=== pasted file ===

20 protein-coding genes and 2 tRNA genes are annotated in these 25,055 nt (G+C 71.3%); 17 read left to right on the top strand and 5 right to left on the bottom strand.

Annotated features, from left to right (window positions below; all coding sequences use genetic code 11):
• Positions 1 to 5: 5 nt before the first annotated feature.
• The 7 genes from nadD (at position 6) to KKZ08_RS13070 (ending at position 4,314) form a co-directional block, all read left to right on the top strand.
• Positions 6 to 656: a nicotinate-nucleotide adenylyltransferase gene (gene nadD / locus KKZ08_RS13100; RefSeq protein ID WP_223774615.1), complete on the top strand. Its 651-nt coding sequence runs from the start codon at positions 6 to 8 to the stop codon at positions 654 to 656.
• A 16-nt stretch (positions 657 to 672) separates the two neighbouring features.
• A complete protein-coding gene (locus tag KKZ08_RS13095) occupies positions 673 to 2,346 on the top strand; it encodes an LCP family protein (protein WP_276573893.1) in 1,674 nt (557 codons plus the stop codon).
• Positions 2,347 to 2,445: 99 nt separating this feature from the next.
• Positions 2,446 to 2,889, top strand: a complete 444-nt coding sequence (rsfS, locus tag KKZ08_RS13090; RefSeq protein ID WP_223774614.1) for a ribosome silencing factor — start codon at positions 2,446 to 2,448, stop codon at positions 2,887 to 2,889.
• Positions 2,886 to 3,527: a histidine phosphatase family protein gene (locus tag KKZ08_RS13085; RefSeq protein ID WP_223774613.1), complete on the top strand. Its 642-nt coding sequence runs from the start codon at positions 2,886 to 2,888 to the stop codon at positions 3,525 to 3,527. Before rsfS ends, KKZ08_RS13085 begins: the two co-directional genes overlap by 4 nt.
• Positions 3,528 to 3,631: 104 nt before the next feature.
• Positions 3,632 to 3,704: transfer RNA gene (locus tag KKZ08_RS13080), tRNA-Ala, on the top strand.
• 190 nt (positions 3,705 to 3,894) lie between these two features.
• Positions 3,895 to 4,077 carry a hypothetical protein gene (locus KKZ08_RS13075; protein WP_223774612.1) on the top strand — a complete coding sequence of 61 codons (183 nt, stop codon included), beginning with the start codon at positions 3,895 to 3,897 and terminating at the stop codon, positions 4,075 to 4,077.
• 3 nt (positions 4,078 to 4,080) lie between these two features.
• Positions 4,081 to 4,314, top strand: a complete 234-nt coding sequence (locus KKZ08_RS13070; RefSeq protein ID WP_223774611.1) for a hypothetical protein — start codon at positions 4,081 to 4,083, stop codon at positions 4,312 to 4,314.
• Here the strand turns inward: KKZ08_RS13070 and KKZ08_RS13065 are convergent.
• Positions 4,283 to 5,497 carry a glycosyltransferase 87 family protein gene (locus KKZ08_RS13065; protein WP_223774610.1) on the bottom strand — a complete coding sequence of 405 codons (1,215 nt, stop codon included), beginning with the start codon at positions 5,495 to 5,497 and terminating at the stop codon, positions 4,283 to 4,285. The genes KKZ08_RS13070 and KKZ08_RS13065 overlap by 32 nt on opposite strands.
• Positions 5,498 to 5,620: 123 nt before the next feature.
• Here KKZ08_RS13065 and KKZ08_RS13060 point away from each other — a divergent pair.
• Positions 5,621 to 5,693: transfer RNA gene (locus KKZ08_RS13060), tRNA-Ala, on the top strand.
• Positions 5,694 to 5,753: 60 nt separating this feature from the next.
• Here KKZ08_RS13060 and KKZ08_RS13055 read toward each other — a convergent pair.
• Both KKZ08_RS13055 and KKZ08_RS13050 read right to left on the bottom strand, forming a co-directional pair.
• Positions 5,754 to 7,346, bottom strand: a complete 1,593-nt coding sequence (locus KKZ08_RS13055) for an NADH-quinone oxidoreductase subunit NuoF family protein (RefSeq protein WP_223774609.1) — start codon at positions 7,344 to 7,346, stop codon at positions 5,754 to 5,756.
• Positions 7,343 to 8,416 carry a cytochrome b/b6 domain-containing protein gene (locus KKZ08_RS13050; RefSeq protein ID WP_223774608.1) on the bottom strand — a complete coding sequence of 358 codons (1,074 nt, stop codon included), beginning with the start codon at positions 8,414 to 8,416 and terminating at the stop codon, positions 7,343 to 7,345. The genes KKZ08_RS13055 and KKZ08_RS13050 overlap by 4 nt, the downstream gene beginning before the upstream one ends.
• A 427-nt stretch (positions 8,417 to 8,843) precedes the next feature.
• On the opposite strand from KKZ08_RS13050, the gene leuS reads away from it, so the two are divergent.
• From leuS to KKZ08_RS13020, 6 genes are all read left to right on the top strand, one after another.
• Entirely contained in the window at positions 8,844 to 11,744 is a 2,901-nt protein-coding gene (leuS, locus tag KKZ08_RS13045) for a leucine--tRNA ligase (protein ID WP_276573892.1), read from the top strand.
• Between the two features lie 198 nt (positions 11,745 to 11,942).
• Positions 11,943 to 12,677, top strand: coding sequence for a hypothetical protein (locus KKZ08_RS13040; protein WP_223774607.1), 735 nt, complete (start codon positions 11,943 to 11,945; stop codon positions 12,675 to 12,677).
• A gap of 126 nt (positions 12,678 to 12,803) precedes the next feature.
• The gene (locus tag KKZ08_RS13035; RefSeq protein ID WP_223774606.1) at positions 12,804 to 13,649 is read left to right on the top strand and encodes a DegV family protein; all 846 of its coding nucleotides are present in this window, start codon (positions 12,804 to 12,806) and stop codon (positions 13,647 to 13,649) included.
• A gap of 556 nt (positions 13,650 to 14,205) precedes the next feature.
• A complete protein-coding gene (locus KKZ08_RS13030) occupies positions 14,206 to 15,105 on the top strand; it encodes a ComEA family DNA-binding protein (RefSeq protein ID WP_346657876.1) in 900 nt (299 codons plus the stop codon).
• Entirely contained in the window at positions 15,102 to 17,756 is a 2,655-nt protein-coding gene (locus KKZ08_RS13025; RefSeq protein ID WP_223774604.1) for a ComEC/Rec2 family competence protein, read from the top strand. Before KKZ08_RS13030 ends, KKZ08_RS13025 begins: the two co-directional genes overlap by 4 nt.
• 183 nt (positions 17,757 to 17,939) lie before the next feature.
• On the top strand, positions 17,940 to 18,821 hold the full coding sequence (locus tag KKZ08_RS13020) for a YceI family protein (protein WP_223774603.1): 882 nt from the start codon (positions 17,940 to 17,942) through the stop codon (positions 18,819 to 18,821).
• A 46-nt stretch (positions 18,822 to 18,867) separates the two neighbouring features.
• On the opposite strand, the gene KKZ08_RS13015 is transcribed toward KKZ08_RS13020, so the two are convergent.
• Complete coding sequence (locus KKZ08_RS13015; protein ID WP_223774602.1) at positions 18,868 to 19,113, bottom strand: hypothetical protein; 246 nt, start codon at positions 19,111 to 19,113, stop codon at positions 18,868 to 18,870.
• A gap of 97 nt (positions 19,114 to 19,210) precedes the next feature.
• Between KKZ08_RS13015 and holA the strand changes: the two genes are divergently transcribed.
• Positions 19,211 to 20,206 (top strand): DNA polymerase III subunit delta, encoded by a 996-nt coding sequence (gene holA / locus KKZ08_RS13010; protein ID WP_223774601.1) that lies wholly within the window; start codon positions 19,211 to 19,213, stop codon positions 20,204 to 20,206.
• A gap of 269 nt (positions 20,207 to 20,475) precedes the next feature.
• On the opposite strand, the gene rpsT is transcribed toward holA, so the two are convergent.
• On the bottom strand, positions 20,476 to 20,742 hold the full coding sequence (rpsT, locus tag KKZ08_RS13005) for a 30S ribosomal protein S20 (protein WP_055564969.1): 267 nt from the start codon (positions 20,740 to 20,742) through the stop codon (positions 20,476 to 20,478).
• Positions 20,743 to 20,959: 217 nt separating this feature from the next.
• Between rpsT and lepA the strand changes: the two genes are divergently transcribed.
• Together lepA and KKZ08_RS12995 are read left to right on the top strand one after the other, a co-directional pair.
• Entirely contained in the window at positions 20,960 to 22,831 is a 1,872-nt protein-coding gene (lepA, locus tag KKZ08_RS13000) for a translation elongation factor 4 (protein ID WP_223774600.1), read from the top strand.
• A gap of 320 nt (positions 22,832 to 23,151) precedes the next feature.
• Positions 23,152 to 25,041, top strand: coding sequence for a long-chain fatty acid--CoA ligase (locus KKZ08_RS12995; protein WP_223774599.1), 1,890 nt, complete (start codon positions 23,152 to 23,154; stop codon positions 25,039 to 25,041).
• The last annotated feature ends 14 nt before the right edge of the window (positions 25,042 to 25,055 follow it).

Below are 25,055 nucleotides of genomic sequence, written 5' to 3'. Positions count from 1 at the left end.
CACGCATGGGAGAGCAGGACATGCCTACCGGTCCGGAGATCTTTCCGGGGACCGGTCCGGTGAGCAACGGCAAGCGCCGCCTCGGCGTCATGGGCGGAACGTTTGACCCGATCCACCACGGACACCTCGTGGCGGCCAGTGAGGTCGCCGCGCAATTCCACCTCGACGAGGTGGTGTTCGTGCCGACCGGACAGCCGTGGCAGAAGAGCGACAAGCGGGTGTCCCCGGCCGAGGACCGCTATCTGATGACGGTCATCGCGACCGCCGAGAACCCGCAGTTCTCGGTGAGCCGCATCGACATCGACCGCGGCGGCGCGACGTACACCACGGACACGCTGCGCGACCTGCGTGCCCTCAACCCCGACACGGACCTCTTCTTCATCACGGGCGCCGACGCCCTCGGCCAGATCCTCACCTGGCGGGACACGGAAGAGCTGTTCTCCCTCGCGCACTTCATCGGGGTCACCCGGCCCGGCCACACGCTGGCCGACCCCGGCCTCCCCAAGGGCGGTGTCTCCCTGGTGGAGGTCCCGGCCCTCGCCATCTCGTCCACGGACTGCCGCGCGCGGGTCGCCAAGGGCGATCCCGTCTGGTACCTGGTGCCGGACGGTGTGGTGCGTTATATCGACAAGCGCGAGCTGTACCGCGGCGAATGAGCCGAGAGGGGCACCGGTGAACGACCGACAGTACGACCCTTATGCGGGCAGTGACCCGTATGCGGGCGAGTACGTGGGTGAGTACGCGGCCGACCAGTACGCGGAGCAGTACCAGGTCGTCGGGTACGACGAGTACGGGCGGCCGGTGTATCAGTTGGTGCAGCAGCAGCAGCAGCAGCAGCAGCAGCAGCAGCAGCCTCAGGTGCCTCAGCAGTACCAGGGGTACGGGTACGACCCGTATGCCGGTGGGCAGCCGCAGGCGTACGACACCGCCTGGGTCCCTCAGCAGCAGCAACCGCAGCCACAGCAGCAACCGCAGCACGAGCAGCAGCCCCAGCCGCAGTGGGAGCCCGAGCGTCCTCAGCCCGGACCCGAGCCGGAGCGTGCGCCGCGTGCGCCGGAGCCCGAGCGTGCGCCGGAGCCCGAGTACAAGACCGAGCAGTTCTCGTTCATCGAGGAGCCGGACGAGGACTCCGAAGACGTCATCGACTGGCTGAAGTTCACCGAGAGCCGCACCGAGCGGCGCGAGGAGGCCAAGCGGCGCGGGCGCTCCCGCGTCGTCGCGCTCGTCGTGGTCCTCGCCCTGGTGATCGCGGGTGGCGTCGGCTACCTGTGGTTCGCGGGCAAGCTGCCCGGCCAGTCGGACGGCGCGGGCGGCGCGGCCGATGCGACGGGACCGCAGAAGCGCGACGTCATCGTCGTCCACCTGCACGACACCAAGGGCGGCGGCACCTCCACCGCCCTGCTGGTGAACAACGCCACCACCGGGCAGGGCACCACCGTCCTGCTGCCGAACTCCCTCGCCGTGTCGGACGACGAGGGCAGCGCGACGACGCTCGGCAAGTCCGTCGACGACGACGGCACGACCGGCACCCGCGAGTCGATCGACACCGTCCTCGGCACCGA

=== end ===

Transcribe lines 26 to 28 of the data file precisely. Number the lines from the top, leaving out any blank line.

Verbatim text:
• Positions 7,343 to 8,416 carry a cytochrome b/b6 domain-containing protein gene (locus KKZ08_RS13050; RefSeq protein ID WP_223774608.1) on the bottom strand — a complete coding sequence of 358 codons (1,074 nt, stop codon included), beginning with the start codon at positions 8,414 to 8,416 and terminating at the stop codon, positions 7,343 to 7,345. The genes KKZ08_RS13055 and KKZ08_RS13050 overlap by 4 nt, the downstream gene beginning before the upstream one ends.
• A 427-nt stretch (positions 8,417 to 8,843) precedes the next feature.
• On the opposite strand from KKZ08_RS13050, the gene leuS reads away from it, so the two are divergent.